Free FIU Data Science One Hour at Bootcamp: Intro Naive Bayes workshop -  Register Here

Made at Metis: Deep Learning to Detect Pneumonia & Predicting Spotify Track Skips

By Carlos Russo • August 31, 2020

This post features two projects from recent graduates of our data science bootcamp. Take a look at what's possible to create in just 12 weeks. 

Pneumonia Detection: Pushing the Boundaries of Human Ability with Deep Learning
Jenny Wang, Strategy and Operations Analyst at Google

Getting pneumonia may be more common than you think. According to bootcamp graduate Jenny Wang, it's the most common reason for U.S. children to be hospitalized and it's the most common cause of hospital admissions for U.S. adults other than women giving birth. For her final project, she chose to build a deep learning model to detect pneumonia from chest X-Ray images. In a blog post summarizing the project, she writes: 

"It turns out that chest X-rays have long been considered the best tool to detect any form of pneumonia. However, studies have shown that even experienced radiologists often have a hard time correctly identifying whether something is an infiltrate (a substance denser than air, such as pus or fluid) on the X-Ray. This causes delays in diagnosis, which increases the disease severity and associated mortality rate. If humans aren’t able to correctly diagnose the disease early, maybe…deep learning can help!"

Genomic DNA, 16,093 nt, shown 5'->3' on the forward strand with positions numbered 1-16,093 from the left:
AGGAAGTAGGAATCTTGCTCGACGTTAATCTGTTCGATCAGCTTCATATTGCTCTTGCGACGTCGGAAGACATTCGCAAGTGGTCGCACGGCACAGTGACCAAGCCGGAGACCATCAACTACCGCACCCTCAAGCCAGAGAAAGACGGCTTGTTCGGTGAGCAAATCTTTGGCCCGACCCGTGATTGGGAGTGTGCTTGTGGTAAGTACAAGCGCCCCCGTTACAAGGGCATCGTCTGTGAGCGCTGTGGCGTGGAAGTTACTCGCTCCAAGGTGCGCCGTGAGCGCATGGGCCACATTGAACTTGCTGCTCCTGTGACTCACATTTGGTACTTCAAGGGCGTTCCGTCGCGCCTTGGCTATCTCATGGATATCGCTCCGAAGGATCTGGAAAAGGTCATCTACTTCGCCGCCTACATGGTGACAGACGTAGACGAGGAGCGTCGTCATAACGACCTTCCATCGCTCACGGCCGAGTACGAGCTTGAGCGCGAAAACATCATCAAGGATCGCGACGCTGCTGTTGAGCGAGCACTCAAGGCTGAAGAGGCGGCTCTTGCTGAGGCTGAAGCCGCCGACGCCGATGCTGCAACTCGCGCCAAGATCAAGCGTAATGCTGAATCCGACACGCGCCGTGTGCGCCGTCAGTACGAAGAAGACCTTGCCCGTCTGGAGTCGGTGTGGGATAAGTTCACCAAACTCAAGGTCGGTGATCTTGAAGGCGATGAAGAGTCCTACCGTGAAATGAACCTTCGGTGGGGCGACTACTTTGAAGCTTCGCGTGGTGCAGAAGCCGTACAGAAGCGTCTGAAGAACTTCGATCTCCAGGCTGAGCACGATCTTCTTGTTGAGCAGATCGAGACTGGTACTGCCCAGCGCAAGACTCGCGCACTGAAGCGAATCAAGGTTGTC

In her post, she goes into detail about her approach to the project, the data collection, the analysis, image processing, modeling, and more. It's a great read, and you can check it out here.

Predicting Spotify Track Skips
Austin Poor, Metis Bootcamp Graduate

For his third of five projects during the bootcamp, graduate Austin Poor worked on what he calls "a slightly simplified version of the Spotify Sequential Skip Prediction Challenge." As he details in a blog post about the project, Spotify supplied two main sets of information for this competition.

The first consisted of data about user listening sessions, including details like track ID, position in the session, if the track was skipped or not, and more. The second dataset consisted of information about the tracks themselves, including duration, popularity in the U.S., and release year. 

In his post, read how he took a subset of this data and used feature engineering and more to get results and plans for future work. Read it here.


    See more examples of Metis student projects here

    Similar Posts

    data science
    Two Metis Team Members Featured in New Book, 'Mothers of Data Science'

    By Emily Wilson • July 23, 2020

    In a book published last week, read interviews with two Metis team members – Chief Data Scientist Debbie Berebichez and Data Scientist Alice Zhao – about their experiences as mothers and data scientists.

    data science
    Python Guide: Tutorial For Beginners

    By Adam Wearne • July 28, 2021

    Welcome to a brief introduction to Python. In this article, we'll provide an overview of the Python language, some of its many use cases, how to install Python on your computer, and how to use Python.

    data science
    Learn Machine Learning in 6 Months

    By Zachariah Miller • May 24, 2021

    I came across a question on Quora that boiled down to: "How can I learn machine learning in six months?" I started to write up a short answer, but it quickly snowballed into a huge discussion of the pedagogical approach I used and how I made the transition from physics nerd to physics-nerd-with-machine-learning-in-his-toolbelt to data scientist. Here's a roadmap highlighting major points along the way.